Among the promising developments of nanotechnology in recent years, has been the development of the so-called bottom-up manufacturing of nanomaterials. This is the process by which materials at tiny scales and properties on the nanoscale (between 1 nm and 100 nm, or one and one hundred billionths of a meter) are manufactured through chemical growth from a material – known as epitaxy.A growth area in bottom-up nanomaterial manufacturing in recent years has been in the development of nitrides – a class of chemical compounds of nitrogen with numerous useful properties and applications.
The growth of these compounds through epitaxy has many current and possible future applications. These are discussed below, with specific nitride compounds provided for example.
Titaniam nitride (TiN)
Sometimes known as tinite, TiN can be epitaxially grown onto a titanium substrate. It is currently used extensively in machine tooling, helping drill bits and other tool components retaining hard edges. Similar applications for TiN are within medical instruments including scalpels where hardness, sharp edges and durability are prized features.
Although it is chemically described as a ceramic due to its highly ordered lattice structure, TiN’s possible future applications apply the material as a metal. In microelectronics, thin films of TiN are used for simultaneous conduction and diffusion. In this way, TiN can be used in place of the more common silicon (Si) compounds in consumer electronics.
A future application of TiN could be in bioelectronics, medical implants where its strong biostability combined with conductivity is a significant advantage.
Lithium nitride (Li3N)
Li3N is a relatively new nitride compound which can only be manufactured epitaxially. It has been under investigation as a possible application in hydrogen gas absorption, which could have subsequent applications in the development of hydrogen fuel cells for energy generation.
Gallium nitride (GaN)
GaN is a semiconductor material being used in light-emitting diodes (LEDs) for the last three decades. It is highly valued in this application due to its ability to emit violet light at a wavelength of 405 nm.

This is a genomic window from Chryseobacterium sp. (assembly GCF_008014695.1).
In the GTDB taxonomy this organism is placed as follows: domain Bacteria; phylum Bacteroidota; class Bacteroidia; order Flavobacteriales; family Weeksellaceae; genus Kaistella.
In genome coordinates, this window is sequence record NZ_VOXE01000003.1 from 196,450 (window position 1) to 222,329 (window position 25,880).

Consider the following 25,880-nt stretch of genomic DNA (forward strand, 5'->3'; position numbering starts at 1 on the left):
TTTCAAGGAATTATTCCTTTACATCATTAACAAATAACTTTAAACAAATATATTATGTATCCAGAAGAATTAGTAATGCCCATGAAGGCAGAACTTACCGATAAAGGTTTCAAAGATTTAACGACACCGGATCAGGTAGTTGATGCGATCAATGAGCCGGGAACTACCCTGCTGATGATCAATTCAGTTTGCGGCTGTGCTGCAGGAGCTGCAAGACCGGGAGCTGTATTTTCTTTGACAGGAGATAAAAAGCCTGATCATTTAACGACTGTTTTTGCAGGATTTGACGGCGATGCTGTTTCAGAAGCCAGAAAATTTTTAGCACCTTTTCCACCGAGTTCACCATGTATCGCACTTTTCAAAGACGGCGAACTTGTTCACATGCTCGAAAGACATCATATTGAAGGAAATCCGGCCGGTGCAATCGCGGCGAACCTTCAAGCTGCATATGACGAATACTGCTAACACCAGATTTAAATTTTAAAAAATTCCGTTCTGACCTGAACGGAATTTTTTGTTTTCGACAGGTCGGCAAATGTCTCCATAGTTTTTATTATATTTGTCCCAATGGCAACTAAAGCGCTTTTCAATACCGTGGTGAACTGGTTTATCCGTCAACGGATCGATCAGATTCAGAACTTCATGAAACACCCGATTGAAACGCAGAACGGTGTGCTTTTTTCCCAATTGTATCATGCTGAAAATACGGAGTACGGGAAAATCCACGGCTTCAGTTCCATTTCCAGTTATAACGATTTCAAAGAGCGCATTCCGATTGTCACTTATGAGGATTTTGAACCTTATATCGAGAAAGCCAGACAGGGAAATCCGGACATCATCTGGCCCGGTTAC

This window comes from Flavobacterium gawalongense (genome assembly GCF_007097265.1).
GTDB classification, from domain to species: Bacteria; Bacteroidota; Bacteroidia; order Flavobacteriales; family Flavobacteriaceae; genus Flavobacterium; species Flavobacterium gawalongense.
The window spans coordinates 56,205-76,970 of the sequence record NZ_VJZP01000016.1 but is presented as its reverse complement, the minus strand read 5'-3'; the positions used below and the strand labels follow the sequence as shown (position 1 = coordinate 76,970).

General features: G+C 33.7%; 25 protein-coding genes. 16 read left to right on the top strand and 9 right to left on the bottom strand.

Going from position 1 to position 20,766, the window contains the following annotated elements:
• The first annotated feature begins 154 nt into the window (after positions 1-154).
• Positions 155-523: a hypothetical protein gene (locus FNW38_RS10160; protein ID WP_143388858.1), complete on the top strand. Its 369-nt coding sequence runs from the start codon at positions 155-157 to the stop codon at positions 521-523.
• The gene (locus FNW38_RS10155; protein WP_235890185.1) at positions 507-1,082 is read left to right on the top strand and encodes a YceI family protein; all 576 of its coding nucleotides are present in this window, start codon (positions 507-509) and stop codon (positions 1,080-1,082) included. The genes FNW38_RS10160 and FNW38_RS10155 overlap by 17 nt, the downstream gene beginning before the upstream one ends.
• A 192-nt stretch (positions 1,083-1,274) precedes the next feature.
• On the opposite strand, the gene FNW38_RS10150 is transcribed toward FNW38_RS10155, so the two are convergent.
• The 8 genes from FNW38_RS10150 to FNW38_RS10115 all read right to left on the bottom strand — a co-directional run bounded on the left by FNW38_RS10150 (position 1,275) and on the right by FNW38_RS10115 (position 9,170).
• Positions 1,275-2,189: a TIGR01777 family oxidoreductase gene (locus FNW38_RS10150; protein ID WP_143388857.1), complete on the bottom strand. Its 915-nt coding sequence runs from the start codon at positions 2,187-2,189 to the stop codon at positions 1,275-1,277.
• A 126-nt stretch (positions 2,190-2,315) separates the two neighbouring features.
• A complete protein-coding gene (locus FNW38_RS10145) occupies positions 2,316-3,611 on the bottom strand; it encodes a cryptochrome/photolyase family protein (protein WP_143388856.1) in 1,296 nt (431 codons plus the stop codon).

It can be grown epitaxially using a conventional method known as molecular beam epitaxy (MBE). It is also possible to grow GaN with metalorganic vapor-phase epitaxy (MOVPE) using chemical reactions rather than physical deposition to grow materials with complex crystalline structures in multiple layers.
GaN’s traditional applications were in LEDs (in which their unique ability to emit violet light was crucial for the development of high-definition Blu-Ray entertainment), highly efficient transistors and radar technology.
Possible future applications of GaN being proposed include acting as a spintronics material for use in magnetic superconductors when doped with a transition metal like manganese (Mn). GaN nanotubes could be used in nanoelectronics, with significant applications in optical and biochemical sensing.
Boron nitride (BN)
BN is prized for its thermal and chemical stability, finding many applications exploiting these properties as a high-temperature lubricant and cosmetic additive.
Its possible future applications are in nanotechnology, where it can be produced with a similar structure to carbon nanotubes (CNTs). It can also be grown in a nanomesh structure consisting of a single layer of BN.
In this way, its applications can be similar to graphene as surface functionalization – the imparting of useful properties such as conductivity to the surface of the given substrate material. It has also been investigated for use in quantum due to its ability to conduct spintronic states. Data storage is another application of thin-film BN, where it can be applied in hard drives.Découvrez aussi
Biosensors integrated into smartphones, smart watches, and other gadgets are about to become a reality. In a paper featured on the cover of the January issue of Sensors (« Vertically Coupled Plasmonic Racetrack Ring Resonator for Biosensor Applications »), researchers from the Moscow Institute of Physics and Technology describe a way to increase the sensitivity of biological detectors to the point where they can be used in mobile and wearable devices. The study was supported by the Russian Science Foundation.Lire la suite
The research neutron source Hein Maier-Leibnitz (FRM II) at the Technical University of Munich (TUM) is playing an important role in the investigation of mRNA nanoparticles similar to the ones used in the Covid-19 vaccines from vendors BioNTech and Moderna. Researchers at the Heinz Maier-Leibnitz Zentrum (MLZ) used the high neutron flux available in Garching to characterize various formulations for the mRNA vaccine and thus to lay the groundwork for improving the vaccine’s efficacy.Lire la suite